The U.S. Food and Drug Administration (“FDA”) has released draft guidance for industry on two separate but related topics concerning online creation and dissemination of information regarding prescription drugs and medical devices. In its draft guidance, FDA addressed how manufacturers, packers, and distributors of prescription drugs and medical devices (collectively, “firms”) should go about: (1) promoting their FDA-regulated products on internet and social media platforms associated with character space limitations (e.g., Twitter and sponsored links appearing on Google and Yahoo); and (2) correcting misinformation about their FDA-regulated products that may be disseminated online by independent third-parties (e.g., bloggers and participants in web-based discussion forums). (Click here and here to access FDA’s draft guidance documents in their entirety.)
With respect to the promotion of products on internet and social media platforms with character space limitations, FDA enumerated various factors that firms should take into consideration when presenting benefit information, disclosing risk information, and communicating other required information about their products on such platforms.1 In particular, within each character-space-limited communication (e.g., a 140-character Twitter “tweet”), benefit information promoted should be accurate and non- misleading, include material facts about the indications and usage of the product, and be accompanied by risk information disclosing, at a minimum, the most serious risks associated with the product. Moreover, the prominence of the risk information within each character-space-limited communication should be comparable to that of the benefit information, and each character-space-limited communication also should include a hyperlink or other mechanism providing direct access to a “landing page” with more complete discussion of risk information (e.g., a website, webpage, or PDF file “devoted exclusively” to providing comprehensive risk information about the product) — a general hyperlink to a company or product website that also encompasses other products, claims, or information would not suffice. In addition, firms should include both the established name of the drug or medical device and the trade or brand name within each character-space-limited communication and on each hyperlinked landing page, along with certain other information.2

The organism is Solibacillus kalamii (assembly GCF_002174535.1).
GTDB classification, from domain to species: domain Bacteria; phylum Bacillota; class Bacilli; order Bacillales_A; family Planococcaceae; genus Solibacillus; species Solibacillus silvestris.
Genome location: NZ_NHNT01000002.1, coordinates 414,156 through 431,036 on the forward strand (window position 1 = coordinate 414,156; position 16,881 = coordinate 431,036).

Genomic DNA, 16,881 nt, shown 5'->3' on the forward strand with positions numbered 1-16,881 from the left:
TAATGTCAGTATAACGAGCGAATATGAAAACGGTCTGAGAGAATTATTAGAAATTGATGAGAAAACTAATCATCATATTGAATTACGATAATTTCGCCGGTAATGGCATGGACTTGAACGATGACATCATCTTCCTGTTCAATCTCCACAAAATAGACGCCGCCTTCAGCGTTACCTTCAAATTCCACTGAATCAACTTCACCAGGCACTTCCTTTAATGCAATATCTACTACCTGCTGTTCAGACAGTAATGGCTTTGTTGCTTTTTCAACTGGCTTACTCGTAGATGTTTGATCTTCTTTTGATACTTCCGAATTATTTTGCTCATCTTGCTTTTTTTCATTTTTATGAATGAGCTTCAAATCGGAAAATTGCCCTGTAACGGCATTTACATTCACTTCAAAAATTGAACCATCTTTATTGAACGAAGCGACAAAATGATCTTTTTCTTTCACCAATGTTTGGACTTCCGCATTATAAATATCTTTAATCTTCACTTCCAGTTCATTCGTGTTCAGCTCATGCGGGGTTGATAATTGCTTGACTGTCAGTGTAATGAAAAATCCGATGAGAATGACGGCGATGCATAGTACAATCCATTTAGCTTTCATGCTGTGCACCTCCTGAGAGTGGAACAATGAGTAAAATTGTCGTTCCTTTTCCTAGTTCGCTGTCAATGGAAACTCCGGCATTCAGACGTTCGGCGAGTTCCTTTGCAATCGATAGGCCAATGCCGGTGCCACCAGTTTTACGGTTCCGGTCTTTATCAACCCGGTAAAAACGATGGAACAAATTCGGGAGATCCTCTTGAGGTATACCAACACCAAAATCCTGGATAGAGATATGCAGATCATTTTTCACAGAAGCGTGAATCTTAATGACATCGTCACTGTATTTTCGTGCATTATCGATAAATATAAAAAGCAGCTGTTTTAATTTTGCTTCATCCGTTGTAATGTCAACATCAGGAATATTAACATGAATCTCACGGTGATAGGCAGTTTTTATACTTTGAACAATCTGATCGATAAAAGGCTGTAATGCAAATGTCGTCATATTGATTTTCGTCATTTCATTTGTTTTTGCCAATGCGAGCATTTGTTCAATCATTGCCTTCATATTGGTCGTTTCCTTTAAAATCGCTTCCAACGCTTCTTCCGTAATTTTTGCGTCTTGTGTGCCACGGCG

Recognizing the difficulties that firms may face when trying to fit so much information into each character-space-limited communication on a given internet or social media platform, FDA expressly encourages firms to “reconsider using that platform for the intended promotional message” whenever it appears that “adequate benefit and risk information, as well as other required information, cannot all be communicated within the same character-space-limited communication[.]”3
With respect to the correction of misinformation disseminated on internet and social media platforms by third parties (sometimes referred to as user-generated content or “UGC”), FDA’s draft guidance does not require firms to police such content, but recommends some steps that a firm may take if it so chooses to voluntarily correct third-party misinformation. For example, a firm may choose to provide appropriate truthful and non-misleading corrective information that is relevant, responsive, and